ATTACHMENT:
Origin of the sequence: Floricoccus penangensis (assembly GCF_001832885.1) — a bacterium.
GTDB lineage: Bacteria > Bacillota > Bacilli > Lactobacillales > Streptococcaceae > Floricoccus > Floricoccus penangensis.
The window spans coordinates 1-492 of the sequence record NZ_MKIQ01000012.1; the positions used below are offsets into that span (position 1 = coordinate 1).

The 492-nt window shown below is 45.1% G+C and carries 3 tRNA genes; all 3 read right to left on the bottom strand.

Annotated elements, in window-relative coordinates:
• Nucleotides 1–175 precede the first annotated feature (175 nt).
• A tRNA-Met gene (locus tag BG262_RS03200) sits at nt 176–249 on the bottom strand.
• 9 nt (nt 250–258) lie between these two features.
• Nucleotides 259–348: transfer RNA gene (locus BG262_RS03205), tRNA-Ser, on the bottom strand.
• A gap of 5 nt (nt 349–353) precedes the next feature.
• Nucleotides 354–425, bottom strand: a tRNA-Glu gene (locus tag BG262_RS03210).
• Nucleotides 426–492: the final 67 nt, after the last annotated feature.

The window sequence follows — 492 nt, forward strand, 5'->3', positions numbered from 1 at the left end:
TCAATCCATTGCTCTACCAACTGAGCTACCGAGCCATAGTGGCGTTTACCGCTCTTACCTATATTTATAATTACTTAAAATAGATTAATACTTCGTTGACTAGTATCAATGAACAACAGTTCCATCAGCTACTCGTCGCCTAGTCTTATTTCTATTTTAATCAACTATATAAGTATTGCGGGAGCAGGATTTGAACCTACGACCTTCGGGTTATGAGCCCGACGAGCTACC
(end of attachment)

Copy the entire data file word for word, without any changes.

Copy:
Origin of the sequence: Floricoccus penangensis (assembly GCF_001832885.1) — a bacterium.
GTDB lineage: Bacteria > Bacillota > Bacilli > Lactobacillales > Streptococcaceae > Floricoccus > Floricoccus penangensis.
The window spans coordinates 1-492 of the sequence record NZ_MKIQ01000012.1; the positions used below are offsets into that span (position 1 = coordinate 1).

The 492-nt window shown below is 45.1% G+C and carries 3 tRNA genes; all 3 read right to left on the bottom strand.

Annotated elements, in window-relative coordinates:
• Nucleotides 1–175 precede the first annotated feature (175 nt).
• A tRNA-Met gene (locus tag BG262_RS03200) sits at nt 176–249 on the bottom strand.
• 9 nt (nt 250–258) lie between these two features.
• Nucleotides 259–348: transfer RNA gene (locus BG262_RS03205), tRNA-Ser, on the bottom strand.
• A gap of 5 nt (nt 349–353) precedes the next feature.
• Nucleotides 354–425, bottom strand: a tRNA-Glu gene (locus tag BG262_RS03210).
• Nucleotides 426–492: the final 67 nt, after the last annotated feature.

The window sequence follows — 492 nt, forward strand, 5'->3', positions numbered from 1 at the left end:
TCAATCCATTGCTCTACCAACTGAGCTACCGAGCCATAGTGGCGTTTACCGCTCTTACCTATATTTATAATTACTTAAAATAGATTAATACTTCGTTGACTAGTATCAATGAACAACAGTTCCATCAGCTACTCGTCGCCTAGTCTTATTTCTATTTTAATCAACTATATAAGTATTGCGGGAGCAGGATTTGAACCTACGACCTTCGGGTTATGAGCCCGACGAGCTACC